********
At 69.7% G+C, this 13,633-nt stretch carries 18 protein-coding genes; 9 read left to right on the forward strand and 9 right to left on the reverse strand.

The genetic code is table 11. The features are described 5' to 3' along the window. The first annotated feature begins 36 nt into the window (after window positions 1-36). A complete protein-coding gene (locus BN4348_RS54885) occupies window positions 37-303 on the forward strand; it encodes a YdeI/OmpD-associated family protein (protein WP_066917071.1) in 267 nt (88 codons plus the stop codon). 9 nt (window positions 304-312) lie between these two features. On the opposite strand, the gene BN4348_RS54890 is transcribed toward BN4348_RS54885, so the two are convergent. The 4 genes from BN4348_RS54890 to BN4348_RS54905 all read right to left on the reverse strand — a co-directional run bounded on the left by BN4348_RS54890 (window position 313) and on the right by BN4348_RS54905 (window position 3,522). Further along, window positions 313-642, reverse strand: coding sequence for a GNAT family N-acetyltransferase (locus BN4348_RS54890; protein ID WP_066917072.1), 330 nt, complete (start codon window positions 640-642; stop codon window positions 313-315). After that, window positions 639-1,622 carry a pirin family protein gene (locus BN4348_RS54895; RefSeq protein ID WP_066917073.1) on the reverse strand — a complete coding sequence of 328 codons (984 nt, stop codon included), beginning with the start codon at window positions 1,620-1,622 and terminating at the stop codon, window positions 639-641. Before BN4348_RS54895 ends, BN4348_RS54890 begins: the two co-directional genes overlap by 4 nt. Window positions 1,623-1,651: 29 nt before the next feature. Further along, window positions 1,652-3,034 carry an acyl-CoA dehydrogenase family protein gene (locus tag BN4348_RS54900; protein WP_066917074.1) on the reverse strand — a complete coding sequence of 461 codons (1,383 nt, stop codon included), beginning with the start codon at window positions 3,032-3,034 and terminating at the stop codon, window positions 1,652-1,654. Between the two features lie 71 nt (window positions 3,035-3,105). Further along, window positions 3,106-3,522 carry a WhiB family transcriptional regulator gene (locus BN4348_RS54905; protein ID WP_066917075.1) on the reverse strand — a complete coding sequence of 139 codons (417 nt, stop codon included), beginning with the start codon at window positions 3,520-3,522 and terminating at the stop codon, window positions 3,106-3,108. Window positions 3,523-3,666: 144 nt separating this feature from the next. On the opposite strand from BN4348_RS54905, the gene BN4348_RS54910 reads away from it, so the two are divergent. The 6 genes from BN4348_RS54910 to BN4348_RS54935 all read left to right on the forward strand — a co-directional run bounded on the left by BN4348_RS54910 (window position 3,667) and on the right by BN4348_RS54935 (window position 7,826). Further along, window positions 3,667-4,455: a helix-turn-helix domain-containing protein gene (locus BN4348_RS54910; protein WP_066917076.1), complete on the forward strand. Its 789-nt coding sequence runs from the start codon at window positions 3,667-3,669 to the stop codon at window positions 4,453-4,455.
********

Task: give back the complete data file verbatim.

At 69.7% G+C, this 13,633-nt stretch carries 18 protein-coding genes; 9 read left to right on the forward strand and 9 right to left on the reverse strand.

The genetic code is table 11. The features are described 5' to 3' along the window. The first annotated feature begins 36 nt into the window (after window positions 1-36). A complete protein-coding gene (locus BN4348_RS54885) occupies window positions 37-303 on the forward strand; it encodes a YdeI/OmpD-associated family protein (protein WP_066917071.1) in 267 nt (88 codons plus the stop codon). 9 nt (window positions 304-312) lie between these two features. On the opposite strand, the gene BN4348_RS54890 is transcribed toward BN4348_RS54885, so the two are convergent. The 4 genes from BN4348_RS54890 to BN4348_RS54905 all read right to left on the reverse strand — a co-directional run bounded on the left by BN4348_RS54890 (window position 313) and on the right by BN4348_RS54905 (window position 3,522). Further along, window positions 313-642, reverse strand: coding sequence for a GNAT family N-acetyltransferase (locus BN4348_RS54890; protein ID WP_066917072.1), 330 nt, complete (start codon window positions 640-642; stop codon window positions 313-315). After that, window positions 639-1,622 carry a pirin family protein gene (locus BN4348_RS54895; RefSeq protein ID WP_066917073.1) on the reverse strand — a complete coding sequence of 328 codons (984 nt, stop codon included), beginning with the start codon at window positions 1,620-1,622 and terminating at the stop codon, window positions 639-641. Before BN4348_RS54895 ends, BN4348_RS54890 begins: the two co-directional genes overlap by 4 nt. Window positions 1,623-1,651: 29 nt before the next feature. Further along, window positions 1,652-3,034 carry an acyl-CoA dehydrogenase family protein gene (locus tag BN4348_RS54900; protein WP_066917074.1) on the reverse strand — a complete coding sequence of 461 codons (1,383 nt, stop codon included), beginning with the start codon at window positions 3,032-3,034 and terminating at the stop codon, window positions 1,652-1,654. Between the two features lie 71 nt (window positions 3,035-3,105). Further along, window positions 3,106-3,522 carry a WhiB family transcriptional regulator gene (locus BN4348_RS54905; protein ID WP_066917075.1) on the reverse strand — a complete coding sequence of 139 codons (417 nt, stop codon included), beginning with the start codon at window positions 3,520-3,522 and terminating at the stop codon, window positions 3,106-3,108. Window positions 3,523-3,666: 144 nt separating this feature from the next. On the opposite strand from BN4348_RS54905, the gene BN4348_RS54910 reads away from it, so the two are divergent. The 6 genes from BN4348_RS54910 to BN4348_RS54935 all read left to right on the forward strand — a co-directional run bounded on the left by BN4348_RS54910 (window position 3,667) and on the right by BN4348_RS54935 (window position 7,826). Further along, window positions 3,667-4,455: a helix-turn-helix domain-containing protein gene (locus BN4348_RS54910; protein WP_066917076.1), complete on the forward strand. Its 789-nt coding sequence runs from the start codon at window positions 3,667-3,669 to the stop codon at window positions 4,453-4,455.